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Dominating Avignon from a hilltop is one of the most famous, or notorious, palaces in the Christian world. Headquarters of a schismatic group of cardinals who came close to destroying the authority of the popes in Rome, this fortress is the city’s most popular monument. Because of its massive size, you may be tempted to opt for a guided tour—but these can be monotonous. The detailed audioguide, included in the price of admission, will likely suffice. In late 2017 the palace also introduced augmented reality iPad-style tablets (also included in ticket price) which reveal historic incarnations of each room you visit—in all their papal glory. 

A highlight is the Chapelle St-Jean, known for its frescoes of John the Baptist and John the Evangelist, attributed to the school of Matteo Giovanetti and painted between 1345 and 1348. The Grand Tinsel (Banquet Hall) is about 41m (134 ft.) long and 9m (30 ft.) wide; the pope’s table stood on the south side. The walls of the Pope’s Bedroom, on the first floor of the Tour des Anges, are painted with foliage, birds, and squirrels. The frescoes of hunting scenes in the Studium (Stag Room)—the study of Clement VI—date from 1343. The Grande Audience (Great Receiving Hall) contains frescoes of the prophets, also attributed to Giovanetti and painted in 1352.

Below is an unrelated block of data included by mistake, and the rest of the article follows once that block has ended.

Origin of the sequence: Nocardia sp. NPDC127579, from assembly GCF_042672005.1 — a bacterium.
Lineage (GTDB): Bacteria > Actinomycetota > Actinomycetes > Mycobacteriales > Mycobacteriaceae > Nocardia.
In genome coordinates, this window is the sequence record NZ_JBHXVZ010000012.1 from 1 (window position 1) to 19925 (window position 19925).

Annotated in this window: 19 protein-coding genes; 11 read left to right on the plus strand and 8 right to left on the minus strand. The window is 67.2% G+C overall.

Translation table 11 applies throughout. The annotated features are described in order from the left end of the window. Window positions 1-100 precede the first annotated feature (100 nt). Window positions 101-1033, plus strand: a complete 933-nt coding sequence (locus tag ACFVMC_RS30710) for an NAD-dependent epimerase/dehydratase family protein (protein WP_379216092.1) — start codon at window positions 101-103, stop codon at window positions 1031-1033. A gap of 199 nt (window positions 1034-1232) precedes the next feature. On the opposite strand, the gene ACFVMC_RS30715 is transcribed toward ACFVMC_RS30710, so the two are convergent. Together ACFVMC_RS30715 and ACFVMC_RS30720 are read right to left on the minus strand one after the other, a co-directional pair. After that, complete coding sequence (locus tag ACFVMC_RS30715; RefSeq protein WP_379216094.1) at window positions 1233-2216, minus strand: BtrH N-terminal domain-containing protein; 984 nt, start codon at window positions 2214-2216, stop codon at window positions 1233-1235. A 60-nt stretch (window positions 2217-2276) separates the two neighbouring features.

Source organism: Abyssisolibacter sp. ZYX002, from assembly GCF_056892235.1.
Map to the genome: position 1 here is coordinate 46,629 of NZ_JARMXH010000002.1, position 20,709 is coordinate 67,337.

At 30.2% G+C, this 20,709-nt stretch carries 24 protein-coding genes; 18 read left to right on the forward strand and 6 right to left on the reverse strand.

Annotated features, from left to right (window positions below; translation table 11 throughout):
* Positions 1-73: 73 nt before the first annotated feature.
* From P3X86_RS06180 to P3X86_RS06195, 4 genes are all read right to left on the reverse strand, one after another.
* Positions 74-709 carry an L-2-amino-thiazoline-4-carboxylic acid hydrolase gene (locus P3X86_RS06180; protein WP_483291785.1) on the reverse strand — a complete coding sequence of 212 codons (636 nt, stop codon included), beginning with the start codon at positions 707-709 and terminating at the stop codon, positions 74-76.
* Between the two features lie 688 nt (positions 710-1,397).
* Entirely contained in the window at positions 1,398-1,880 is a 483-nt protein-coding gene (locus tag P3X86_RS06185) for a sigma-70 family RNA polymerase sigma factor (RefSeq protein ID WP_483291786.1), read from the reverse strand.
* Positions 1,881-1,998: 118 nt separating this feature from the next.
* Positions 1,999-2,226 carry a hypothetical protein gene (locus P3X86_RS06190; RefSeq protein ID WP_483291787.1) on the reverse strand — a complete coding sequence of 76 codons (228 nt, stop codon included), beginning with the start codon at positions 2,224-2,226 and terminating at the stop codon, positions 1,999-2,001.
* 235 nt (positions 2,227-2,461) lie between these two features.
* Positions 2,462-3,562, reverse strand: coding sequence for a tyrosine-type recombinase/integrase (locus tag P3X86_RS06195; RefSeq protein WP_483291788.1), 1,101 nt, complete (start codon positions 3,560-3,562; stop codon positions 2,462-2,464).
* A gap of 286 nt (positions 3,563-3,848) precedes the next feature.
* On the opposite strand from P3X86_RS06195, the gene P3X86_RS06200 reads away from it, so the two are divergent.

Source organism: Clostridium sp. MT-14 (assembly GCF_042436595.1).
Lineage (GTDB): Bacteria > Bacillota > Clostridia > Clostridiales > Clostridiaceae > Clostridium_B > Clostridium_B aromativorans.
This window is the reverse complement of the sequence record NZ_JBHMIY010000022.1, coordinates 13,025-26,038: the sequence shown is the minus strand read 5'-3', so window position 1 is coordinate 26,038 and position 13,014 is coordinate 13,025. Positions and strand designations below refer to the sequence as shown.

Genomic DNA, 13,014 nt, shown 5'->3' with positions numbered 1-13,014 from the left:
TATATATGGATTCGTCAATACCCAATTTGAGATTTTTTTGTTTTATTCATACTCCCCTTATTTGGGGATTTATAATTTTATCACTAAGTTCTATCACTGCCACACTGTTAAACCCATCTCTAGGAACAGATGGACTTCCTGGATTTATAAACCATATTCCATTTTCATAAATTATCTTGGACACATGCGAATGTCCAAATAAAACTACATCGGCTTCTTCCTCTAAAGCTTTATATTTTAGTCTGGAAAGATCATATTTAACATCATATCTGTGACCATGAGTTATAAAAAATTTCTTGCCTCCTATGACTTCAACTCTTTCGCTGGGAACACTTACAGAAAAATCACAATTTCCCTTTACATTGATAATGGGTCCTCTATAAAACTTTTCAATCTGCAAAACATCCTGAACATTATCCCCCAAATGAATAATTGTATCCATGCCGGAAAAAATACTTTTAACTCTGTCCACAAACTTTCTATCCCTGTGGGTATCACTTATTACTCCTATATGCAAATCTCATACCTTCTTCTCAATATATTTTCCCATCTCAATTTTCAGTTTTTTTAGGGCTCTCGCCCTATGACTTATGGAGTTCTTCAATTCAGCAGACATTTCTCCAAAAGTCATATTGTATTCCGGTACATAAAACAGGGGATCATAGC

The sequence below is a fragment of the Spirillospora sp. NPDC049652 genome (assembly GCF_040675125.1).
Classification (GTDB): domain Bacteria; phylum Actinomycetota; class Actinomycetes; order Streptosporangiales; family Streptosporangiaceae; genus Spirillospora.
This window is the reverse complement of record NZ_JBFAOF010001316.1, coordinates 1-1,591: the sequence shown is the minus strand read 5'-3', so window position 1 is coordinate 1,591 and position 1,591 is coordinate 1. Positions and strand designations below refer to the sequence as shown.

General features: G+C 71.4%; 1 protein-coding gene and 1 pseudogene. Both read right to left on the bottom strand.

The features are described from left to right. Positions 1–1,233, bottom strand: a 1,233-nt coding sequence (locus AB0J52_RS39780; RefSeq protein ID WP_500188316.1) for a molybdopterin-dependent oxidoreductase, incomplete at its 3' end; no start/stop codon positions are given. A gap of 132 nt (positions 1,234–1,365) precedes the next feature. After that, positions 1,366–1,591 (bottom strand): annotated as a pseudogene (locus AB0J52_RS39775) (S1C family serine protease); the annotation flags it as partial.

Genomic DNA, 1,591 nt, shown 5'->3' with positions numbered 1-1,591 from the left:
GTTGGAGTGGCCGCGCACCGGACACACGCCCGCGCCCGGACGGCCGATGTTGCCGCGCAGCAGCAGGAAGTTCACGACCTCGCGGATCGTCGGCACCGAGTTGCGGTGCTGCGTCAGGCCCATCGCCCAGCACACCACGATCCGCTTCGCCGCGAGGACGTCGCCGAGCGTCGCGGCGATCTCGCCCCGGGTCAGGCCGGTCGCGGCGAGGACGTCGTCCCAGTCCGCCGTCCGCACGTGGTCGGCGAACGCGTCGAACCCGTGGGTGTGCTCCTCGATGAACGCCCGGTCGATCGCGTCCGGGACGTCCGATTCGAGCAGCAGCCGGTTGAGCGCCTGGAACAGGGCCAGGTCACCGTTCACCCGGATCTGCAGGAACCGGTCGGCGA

Note that the 12th-century Cathédrale Notre-Dame des Doms cathedral, just next door on the main square, contains the elaborate tombs of popes Jean XXII and Benoît XII.